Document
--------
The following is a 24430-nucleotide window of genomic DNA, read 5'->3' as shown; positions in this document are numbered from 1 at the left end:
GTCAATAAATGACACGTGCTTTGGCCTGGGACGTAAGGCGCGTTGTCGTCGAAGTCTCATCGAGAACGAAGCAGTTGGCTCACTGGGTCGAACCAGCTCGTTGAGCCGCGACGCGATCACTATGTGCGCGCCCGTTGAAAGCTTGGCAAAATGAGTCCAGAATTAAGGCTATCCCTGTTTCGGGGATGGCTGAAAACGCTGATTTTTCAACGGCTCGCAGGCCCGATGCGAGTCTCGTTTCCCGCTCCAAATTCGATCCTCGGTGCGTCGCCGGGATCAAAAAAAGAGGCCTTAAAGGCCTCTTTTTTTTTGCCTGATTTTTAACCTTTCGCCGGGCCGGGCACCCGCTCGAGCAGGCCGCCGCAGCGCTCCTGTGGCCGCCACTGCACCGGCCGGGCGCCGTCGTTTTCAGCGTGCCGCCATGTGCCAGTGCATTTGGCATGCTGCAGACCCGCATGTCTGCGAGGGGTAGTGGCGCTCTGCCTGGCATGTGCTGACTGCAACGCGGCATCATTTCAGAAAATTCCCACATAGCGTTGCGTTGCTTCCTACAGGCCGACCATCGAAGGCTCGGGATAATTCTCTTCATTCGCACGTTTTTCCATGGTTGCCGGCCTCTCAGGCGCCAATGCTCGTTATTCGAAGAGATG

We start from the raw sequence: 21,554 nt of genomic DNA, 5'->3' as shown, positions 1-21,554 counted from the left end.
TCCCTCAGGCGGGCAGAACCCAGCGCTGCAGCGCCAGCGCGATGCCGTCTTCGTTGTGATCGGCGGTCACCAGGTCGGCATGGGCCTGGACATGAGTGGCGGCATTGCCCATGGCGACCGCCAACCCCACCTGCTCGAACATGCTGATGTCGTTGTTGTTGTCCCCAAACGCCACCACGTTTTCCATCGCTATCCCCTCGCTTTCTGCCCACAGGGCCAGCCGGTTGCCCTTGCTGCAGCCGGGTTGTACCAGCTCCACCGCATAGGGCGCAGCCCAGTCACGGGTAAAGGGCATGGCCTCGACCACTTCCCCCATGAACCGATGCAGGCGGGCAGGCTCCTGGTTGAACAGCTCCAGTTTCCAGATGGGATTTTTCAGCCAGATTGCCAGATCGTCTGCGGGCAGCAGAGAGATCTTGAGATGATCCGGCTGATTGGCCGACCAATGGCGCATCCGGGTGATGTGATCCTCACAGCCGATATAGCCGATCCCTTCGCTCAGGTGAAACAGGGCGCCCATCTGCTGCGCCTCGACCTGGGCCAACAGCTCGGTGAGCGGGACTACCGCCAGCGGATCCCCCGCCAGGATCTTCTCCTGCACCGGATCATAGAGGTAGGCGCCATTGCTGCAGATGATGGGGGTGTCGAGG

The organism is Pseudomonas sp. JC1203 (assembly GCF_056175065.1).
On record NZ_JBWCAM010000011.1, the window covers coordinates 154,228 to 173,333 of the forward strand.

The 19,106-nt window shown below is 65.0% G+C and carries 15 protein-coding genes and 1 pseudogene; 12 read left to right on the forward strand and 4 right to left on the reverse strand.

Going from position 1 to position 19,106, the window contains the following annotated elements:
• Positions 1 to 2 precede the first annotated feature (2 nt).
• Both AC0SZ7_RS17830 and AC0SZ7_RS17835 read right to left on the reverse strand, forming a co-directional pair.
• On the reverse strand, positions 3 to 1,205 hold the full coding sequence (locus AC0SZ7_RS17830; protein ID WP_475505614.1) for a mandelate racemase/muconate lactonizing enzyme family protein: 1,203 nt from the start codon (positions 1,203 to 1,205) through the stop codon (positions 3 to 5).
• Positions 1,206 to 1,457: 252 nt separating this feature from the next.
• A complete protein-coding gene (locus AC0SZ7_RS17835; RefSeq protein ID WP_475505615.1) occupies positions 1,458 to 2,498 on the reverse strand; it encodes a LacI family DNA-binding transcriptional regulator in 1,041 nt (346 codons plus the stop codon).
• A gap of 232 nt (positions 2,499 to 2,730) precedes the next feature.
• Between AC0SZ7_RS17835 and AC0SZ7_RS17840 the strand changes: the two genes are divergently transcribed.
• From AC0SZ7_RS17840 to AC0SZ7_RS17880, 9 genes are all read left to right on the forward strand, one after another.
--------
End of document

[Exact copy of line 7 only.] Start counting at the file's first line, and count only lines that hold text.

The 19,106-nt window shown below is 65.0% G+C and carries 15 protein-coding genes and 1 pseudogene; 12 read left to right on the forward strand and 4 right to left on the reverse strand.